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Coated Steels: Welding and Cutting Safety Concerns

Steels are coated to provide a protective covering or a decorative finish. Protective coatings are designed to prevent rusting or to shield the steel from chemical attack. 
Coatings found on steels can become airborne or give off fumes, smoke, or dust, during joining and cutting. Some of the coating’s dusts, fumes or gases can harm 
you and their exposure limits should not be exceeded. Exposure limits include: 
• Permissible Exposure Limit (PEL): The 
PEL is set by the Occupational Safety and Health Administration (OSHA) and is a legal employee exposure limit in the U.S. 
• Threshold Limit Value (TLV®
): The TLV® is published by the American Conference of Governmental Industrial Hygienists (ACGIH) and is a guideline for employers to consider in controlling employee 


Employers need to know which chemical may be released into the air that may injure welders. Welders must be trained in how to do each process the correct way, and they shall cut or weld only after proper safety precautions have been taken.
Coatings may give off fumes and gases when welding or cutting is performed. A health hazard may be created when its dusts, fumes or gases get into the air in 
large enough amounts that safe levels are exceeded. 
Protective coatings on steels can contain chromium, lead, tin, zinc or other materials. 
It is always good for the welder to understand the coating types for the materials he works with. If not, the welder should get this information from his supervisor or employer. 
Paints are made up of compounds that may release hazardous materials into the air when heated. Paints are usually used on a “phosphated” and passivated (often with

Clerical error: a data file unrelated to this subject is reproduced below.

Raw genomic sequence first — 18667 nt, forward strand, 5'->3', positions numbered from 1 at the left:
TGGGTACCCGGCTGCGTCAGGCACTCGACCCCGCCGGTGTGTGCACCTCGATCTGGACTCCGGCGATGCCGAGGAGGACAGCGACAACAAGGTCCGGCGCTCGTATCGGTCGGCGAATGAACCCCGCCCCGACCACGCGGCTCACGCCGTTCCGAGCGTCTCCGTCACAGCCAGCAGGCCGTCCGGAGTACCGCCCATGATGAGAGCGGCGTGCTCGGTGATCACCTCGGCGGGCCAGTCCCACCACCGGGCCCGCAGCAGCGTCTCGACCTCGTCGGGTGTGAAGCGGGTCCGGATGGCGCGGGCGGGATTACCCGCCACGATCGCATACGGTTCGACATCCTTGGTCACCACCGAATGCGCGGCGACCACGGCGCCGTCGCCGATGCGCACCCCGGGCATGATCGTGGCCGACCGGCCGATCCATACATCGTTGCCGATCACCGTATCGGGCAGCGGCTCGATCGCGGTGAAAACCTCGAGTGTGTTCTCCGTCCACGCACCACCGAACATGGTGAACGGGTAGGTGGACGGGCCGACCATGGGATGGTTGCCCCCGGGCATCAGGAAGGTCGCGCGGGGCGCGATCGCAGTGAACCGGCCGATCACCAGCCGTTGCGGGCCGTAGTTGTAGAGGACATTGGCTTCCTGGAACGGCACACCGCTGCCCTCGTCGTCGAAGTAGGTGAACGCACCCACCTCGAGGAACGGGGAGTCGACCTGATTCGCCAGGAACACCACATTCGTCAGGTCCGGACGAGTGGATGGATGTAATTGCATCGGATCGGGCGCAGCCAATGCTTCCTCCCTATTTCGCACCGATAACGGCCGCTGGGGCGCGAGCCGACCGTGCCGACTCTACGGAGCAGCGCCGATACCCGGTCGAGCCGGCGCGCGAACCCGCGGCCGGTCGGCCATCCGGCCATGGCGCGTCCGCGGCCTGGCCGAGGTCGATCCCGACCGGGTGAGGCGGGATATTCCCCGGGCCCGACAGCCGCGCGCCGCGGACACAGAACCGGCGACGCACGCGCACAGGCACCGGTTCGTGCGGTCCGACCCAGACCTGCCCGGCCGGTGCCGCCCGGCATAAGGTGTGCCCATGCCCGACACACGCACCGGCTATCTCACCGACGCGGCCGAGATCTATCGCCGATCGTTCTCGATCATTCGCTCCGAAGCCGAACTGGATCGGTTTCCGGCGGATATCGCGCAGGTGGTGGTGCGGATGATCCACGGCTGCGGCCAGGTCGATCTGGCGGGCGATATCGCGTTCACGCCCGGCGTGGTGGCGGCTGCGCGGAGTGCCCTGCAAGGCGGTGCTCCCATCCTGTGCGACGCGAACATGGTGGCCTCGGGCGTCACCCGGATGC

chromium) metal surface. The heat from the arc can cause paints to give off unsafe amounts of gases like carbon monoxide and carbon dioxide. These also increase the risk 
of suffocation in confined work areas, or those with poor air movement. Steels coated with plastic materials should not be cut or welded unless proper precautions are taken. It is best to remove coating to a distance away from the weld or cut where the temperature won’t go above the point where the material starts to break 
For additional information, 
The welder should make sure he or she knows what a coating might give off when heated or burned: 
• Obtain the Material Safety Data Sheets (MSDSs) for all materials used. 
• Read and understand the specification for coating type and coating weights. 
• Find out what hazardous materials are present or might be given off by the coating when it is exposed to the arc or high temperatures. 
• Use adequate ventilation whenever an airborne fume gas or dust must be controlled. Use enough ventilation, exhaust, or both to keep the air the welder breathes below recommended safe levels such as the PEL and TLV®
• Have air monitoring done as necessary to test for exposure levels in the breathing zone of the welder and other persons working nearby. 
• Use a respirator when required. 
• Orient the work so the welder’s head is kept out of the fume plume. 
• See AWS Fact Sheet 1, Fumes and Gases. 
• See AWS Fact Sheet 25, Metal Fume Fever.

• See AWS Fact Sheet 11, Hot Work in Confined Spaces.


Coatings on steels may be a source of exposure to fumes and gases during welding, brazing and cutting. Steel coatings and paints contain materials that can cause 
harmful overexposure when breathed. This is why coatings must also be looked at in order to remove hazards from welding and cutting. The joining of some coated steels 
require special types of ventilation. In some cases, the welder must wear a respirator to keep safe.

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